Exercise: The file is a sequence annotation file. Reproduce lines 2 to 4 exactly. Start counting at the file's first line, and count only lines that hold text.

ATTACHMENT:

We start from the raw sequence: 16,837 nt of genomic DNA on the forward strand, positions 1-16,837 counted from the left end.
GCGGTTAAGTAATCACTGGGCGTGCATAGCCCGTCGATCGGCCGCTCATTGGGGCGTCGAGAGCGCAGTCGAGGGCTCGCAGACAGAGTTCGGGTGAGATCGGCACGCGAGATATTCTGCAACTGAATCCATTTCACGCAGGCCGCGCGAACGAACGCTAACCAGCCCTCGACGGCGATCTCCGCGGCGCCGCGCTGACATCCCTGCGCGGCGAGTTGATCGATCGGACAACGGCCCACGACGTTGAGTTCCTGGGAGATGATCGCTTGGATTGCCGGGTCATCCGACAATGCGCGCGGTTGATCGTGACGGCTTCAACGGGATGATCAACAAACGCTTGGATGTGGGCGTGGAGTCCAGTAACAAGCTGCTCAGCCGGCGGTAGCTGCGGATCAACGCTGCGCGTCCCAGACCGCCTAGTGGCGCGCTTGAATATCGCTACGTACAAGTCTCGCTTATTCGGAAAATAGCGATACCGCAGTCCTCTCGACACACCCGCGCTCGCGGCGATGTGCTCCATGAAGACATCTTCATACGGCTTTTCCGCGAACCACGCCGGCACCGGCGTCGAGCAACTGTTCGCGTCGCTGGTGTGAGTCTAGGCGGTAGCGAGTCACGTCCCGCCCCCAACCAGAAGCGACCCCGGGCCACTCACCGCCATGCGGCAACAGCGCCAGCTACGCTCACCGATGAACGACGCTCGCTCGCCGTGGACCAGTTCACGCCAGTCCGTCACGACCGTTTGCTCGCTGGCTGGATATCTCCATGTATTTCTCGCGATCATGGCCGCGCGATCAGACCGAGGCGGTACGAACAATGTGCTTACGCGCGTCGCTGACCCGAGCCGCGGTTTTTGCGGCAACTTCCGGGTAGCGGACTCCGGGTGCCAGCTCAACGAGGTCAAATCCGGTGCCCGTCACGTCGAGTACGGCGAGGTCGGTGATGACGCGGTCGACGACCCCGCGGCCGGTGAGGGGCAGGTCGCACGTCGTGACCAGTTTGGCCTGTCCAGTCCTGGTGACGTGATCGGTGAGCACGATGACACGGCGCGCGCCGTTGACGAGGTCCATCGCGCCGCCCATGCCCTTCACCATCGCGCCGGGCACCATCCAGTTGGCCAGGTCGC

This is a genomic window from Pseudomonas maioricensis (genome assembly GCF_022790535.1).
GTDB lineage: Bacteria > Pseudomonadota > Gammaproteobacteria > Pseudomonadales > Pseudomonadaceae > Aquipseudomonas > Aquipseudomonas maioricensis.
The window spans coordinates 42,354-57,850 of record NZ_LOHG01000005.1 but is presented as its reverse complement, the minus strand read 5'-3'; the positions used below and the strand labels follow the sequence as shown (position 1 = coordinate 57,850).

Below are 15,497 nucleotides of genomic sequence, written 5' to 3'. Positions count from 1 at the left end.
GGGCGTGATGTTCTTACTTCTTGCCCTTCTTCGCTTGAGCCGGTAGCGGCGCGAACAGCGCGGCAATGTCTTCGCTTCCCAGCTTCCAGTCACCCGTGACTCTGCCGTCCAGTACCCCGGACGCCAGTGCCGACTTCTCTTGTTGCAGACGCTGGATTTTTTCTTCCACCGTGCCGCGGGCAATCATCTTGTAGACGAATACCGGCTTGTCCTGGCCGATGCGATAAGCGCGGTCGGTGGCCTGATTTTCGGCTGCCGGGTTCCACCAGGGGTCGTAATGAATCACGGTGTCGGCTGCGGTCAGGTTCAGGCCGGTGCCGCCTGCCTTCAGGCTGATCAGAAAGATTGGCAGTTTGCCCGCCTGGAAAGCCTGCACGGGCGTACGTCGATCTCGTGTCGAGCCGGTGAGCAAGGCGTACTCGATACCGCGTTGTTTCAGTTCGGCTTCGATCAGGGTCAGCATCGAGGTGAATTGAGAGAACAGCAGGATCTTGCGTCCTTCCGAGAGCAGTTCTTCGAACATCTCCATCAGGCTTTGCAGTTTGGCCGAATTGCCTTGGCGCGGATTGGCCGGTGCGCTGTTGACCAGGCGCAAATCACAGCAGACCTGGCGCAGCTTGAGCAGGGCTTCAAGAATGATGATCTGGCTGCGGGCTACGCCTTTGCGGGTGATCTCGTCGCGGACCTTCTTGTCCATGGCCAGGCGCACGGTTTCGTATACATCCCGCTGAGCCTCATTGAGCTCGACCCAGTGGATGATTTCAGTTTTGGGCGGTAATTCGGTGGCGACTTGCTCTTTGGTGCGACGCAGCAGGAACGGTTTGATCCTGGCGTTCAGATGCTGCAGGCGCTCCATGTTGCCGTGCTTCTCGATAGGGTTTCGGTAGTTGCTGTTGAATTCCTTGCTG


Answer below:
GCGGTTAAGTAATCACTGGGCGTGCATAGCCCGTCGATCGGCCGCTCATTGGGGCGTCGAGAGCGCAGTCGAGGGCTCGCAGACAGAGTTCGGGTGAGATCGGCACGCGAGATATTCTGCAACTGAATCCATTTCACGCAGGCCGCGCGAACGAACGCTAACCAGCCCTCGACGGCGATCTCCGCGGCGCCGCGCTGACATCCCTGCGCGGCGAGTTGATCGATCGGACAACGGCCCACGACGTTGAGTTCCTGGGAGATGATCGCTTGGATTGCCGGGTCATCCGACAATGCGCGCGGTTGATCGTGACGGCTTCAACGGGATGATCAACAAACGCTTGGATGTGGGCGTGGAGTCCAGTAACAAGCTGCTCAGCCGGCGGTAGCTGCGGATCAACGCTGCGCGTCCCAGACCGCCTAGTGGCGCGCTTGAATATCGCTACGTACAAGTCTCGCTTATTCGGAAAATAGCGATACCGCAGTCCTCTCGACACACCCGCGCTCGCGGCGATGTGCTCCATGAAGACATCTTCATACGGCTTTTCCGCGAACCACGCCGGCACCGGCGTCGAGCAACTGTTCGCGTCGCTGGTGTGAGTCTAGGCGGTAGCGAGTCACGTCCCGCCCCCAACCAGAAGCGACCCCGGGCCACTCACCGCCATGCGGCAACAGCGCCAGCTACGCTCACCGATGAACGACGCTCGCTCGCCGTGGACCAGTTCACGCCAGTCCGTCACGACCGTTTGCTCGCTGGCTGGATATCTCCATGTATTTCTCGCGATCATGGCCGCGCGATCAGACCGAGGCGGTACGAACAATGTGCTTACGCGCGTCGCTGACCCGAGCCGCGGTTTTTGCGGCAACTTCCGGGTAGCGGACTCCGGGTGCCAGCTCAACGAGGTCAAATCCGGTGCCCGTCACGTCGAGTACGGCGAGGTCGGTGATGACGCGGTCGACGACCCCGCGGCCGGTGAGGGGCAGGTCGCACGTCGTGACCAGTTTGGCCTGTCCAGTCCTGGTGACGTGATCGGTGAGCACGATGACACGGCGCGCGCCGTTGACGAGGTCCATCGCGCCGCCCATGCCCTTCACCATCGCGCCGGGCACCATCCAGTTGGCCAGGTCGC

This is a genomic window from Pseudomonas maioricensis (genome assembly GCF_022790535.1).
GTDB lineage: Bacteria > Pseudomonadota > Gammaproteobacteria > Pseudomonadales > Pseudomonadaceae > Aquipseudomonas > Aquipseudomonas maioricensis.